Oh, BTW, some of the best films I have seen had scripts that were rejected by many writing critics. A good story can often outweigh writing deficiencies. That’s why we have proofers & editors!
Rachel Thompson saysJanuary 13, 2019 at 4:47 pm
Wasn’t that a sad commentary (about the mother and daughter)? In my own experience, I spoke to an ex-boyfriend on the phone and he said he’d catch me later on Facebook that night (totally platonic at that point – it was 20 years later, I was married, etc. He had reconnected with me three months prior after literally zero contact.), and when I logged in and he hadn’t left me a message, I cruised over to his wall and it said “RIP, D” and I was completely shocked to find out he’d shot himself. This was about eight years ago. I write about it in Broken Pieces (my first Broken book).
It’s still shocking to me, TBH. He sounded FINE. Happy, normal. His sister said he must have been planning it for a while. Perhaps that’s even why he had reconnected with me in the first place. I’ll never know.
Point is, communications is, at best, faulty. We only see what we see through our own worldview. Kudos to you for helping so many people in need. I applaud you, Dave. x
Lisa @ The Meaning of Me saysJanuary 10, 2019 at 12:01 pm
Practical wisdom, Rachel – the kind we should all just kind of know. But we either truly don’t or we forget and so the drama begins. Choosing your people carefully – whether online or offline – is key.
Rachel Thompson saysJanuary 13, 2019 at 3:54 pm
HI Lisa! Thank you for commenting. Yes, being careful is important. It’s not about quantity but quality, as in anything, right? That can sound trite but like anything, it’s about the effort and care we put in. Connecting with a core group of readers, for example, is more important to me than a bunch of strangers who want to argue about politics. Not my branding nor of interest to me. Besides, with limited time for social media, where do I want to spend my emotional efforts? Certainly not arguing with trolls.
IRL, same. I refuse to argue with even family or friends about religion or politics. Feelings are hurt, always. Evenings are ruined. Why go there? Ugh. Thanks for visiting and commenting, luv.
Aleigha Siron saysJanuary 10, 2019 at 11:35 pm
Another home run, Rachel. Excellent blog. I love the “peopling” did you create that word?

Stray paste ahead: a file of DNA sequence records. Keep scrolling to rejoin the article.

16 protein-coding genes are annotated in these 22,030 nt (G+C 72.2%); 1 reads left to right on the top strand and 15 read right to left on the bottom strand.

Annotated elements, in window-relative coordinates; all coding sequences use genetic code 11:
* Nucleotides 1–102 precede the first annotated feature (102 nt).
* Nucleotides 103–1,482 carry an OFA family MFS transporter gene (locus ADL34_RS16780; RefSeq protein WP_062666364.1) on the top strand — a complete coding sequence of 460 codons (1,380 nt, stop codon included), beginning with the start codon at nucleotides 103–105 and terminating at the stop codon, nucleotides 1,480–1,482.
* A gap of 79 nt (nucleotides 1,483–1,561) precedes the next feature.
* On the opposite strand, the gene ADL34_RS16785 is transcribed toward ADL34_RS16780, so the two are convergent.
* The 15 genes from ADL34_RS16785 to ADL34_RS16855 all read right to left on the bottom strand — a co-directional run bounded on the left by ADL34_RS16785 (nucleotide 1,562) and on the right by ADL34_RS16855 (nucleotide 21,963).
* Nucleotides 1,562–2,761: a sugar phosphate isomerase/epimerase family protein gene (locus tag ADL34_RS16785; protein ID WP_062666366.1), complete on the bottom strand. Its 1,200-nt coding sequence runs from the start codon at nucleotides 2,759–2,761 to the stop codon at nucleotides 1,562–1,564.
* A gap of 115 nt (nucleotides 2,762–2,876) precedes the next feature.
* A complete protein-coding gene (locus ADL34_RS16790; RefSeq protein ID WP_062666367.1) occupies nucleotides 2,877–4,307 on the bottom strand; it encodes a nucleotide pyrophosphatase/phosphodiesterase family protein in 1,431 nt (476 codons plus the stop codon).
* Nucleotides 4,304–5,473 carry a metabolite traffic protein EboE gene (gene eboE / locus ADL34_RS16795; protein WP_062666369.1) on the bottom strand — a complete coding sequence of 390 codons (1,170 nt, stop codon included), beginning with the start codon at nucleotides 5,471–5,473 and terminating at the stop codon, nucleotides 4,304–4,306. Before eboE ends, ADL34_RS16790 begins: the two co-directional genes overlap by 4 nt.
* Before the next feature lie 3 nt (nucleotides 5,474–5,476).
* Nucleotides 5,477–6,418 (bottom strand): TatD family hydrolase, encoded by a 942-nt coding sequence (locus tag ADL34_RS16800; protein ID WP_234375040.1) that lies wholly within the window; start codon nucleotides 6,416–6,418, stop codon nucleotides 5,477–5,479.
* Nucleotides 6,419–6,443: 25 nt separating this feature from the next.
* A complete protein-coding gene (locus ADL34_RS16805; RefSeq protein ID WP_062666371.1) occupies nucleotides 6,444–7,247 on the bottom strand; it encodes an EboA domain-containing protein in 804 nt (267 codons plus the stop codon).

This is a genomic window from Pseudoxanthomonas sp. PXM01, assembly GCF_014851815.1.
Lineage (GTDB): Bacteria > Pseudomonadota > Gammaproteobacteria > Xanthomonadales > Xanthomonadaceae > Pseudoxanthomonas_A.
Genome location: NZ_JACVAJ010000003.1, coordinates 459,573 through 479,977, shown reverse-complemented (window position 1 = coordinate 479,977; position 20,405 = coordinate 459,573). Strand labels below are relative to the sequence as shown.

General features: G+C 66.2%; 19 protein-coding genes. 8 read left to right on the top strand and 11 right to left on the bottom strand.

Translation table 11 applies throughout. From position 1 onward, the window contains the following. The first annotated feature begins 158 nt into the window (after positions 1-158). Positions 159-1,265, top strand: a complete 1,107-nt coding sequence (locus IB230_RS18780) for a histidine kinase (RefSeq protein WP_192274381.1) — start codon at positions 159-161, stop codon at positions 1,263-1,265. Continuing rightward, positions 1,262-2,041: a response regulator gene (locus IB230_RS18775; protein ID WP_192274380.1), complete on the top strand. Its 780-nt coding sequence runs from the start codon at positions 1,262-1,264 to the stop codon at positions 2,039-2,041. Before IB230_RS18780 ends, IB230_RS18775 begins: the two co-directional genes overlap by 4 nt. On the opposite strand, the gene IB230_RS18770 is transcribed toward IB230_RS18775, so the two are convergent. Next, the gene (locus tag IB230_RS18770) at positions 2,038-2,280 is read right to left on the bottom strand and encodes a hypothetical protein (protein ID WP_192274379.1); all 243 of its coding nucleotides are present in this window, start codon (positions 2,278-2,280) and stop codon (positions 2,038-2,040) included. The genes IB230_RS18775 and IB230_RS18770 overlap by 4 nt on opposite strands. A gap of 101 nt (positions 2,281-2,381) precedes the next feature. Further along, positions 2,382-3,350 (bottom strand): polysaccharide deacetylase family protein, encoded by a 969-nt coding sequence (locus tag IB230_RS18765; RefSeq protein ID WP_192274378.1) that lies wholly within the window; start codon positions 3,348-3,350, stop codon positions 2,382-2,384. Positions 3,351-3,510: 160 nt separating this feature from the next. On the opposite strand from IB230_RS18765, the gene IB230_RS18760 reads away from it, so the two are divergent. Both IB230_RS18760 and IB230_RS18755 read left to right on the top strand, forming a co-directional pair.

You’re so right, peopling on social media is not only time consuming it can be a total mind and emotional drain. It can also be a wonderful place to reach out and get much needed support. I’m sure the day is coming when soc/med will become more interactive face-time along the lines of Skype where those subtle nuances you mention will be somewhat present. Isn’t that a scary thought since I’m writing this in my bathrobe, sans makeup and with frumpy hair.
I’m doing very little peopling due to an accident that caused numerous injuries that are not cooperating and keep revealing new issues. Now I feel guilty for not being plugged in! Mostly because I’d rather do that than what I’m dealing with, desptie the fact that when i was more active the whole soc/med aspect, especially the technical difficulties, was always the proverbial love/hate relationship.
In the meantime, I’m with you, pet the pets, take a walk, watch a sunset or sunrise, and take a break.
No one will miss you when you’re suddenly absent, although I suppose that will make us feel bad because we thought they were our “friends”. The cloud is a very strange and often unsettling part of modern existence.
Rachel Thompson saysJanuary 13, 2019 at 3:49 pm
Hi Aleigha! Thank you for the lovely feedback. I did not create the word peopling to answer your question. I’ve heard it around and about on the ‘net (if you Google it, you’ll see a few quotes and images here and there). Kind of along the lines of ‘adulting’ if you’ve seen that around maybe? Similar-ish.
So sorry you’ve been dealing with injuries. Family and health always come first before anything else. I always tell fellow authors and clients to pick one social media channel that works best for them and develop relationships with readers there. For me, it’s Twitter. Always has been. For others, it’s FB or Instagram. Whichever you have time for, do that. And when it’s too much, walk away. It’s not going anywhere. 🙂 Be well, lady.
Norah Colvin saysJanuary 12, 2019 at 6:35 am
I always appreciate your posts, Rachel. This one is very raw and holds a lot of truth. I find peopling difficult too – I like your verb. At least online we don’t have to listen.
Rachel Thompson saysJanuary 13, 2019 at 3:43 pm
Hi Norah! Thanks so much. I was just talking to my #SexAbuseChat co-hosts about how we release a lot of truth at that moment when we are feeling ‘hot’ about something. I wrote this post in one of those moments and let it simmer for a few days. My blog schedule told me to write about my watchword – so I changed it up and that’s my next post. Flexibility is important, right? LOL.
Appreciate your feedback. x
Judith Staff saysJanuary 13, 2019 at 5:17 pm
Rachel, this is brilliant, honey – there are so many memes floating around which say (paraphrasing) “life’s too short to waste it on unimportant people” but really, it runs deeper than that. We need to protect ourselves from toxicity and abuse, and people who don’t know us can hurt us as easily as those in our daily life can. Being aware of this, and creating a critical distance from online personas who are unhealthy for us to interact with, is really essential. Thanks for sharing – and yes,there are many days I’ve had enough of peopling too! xo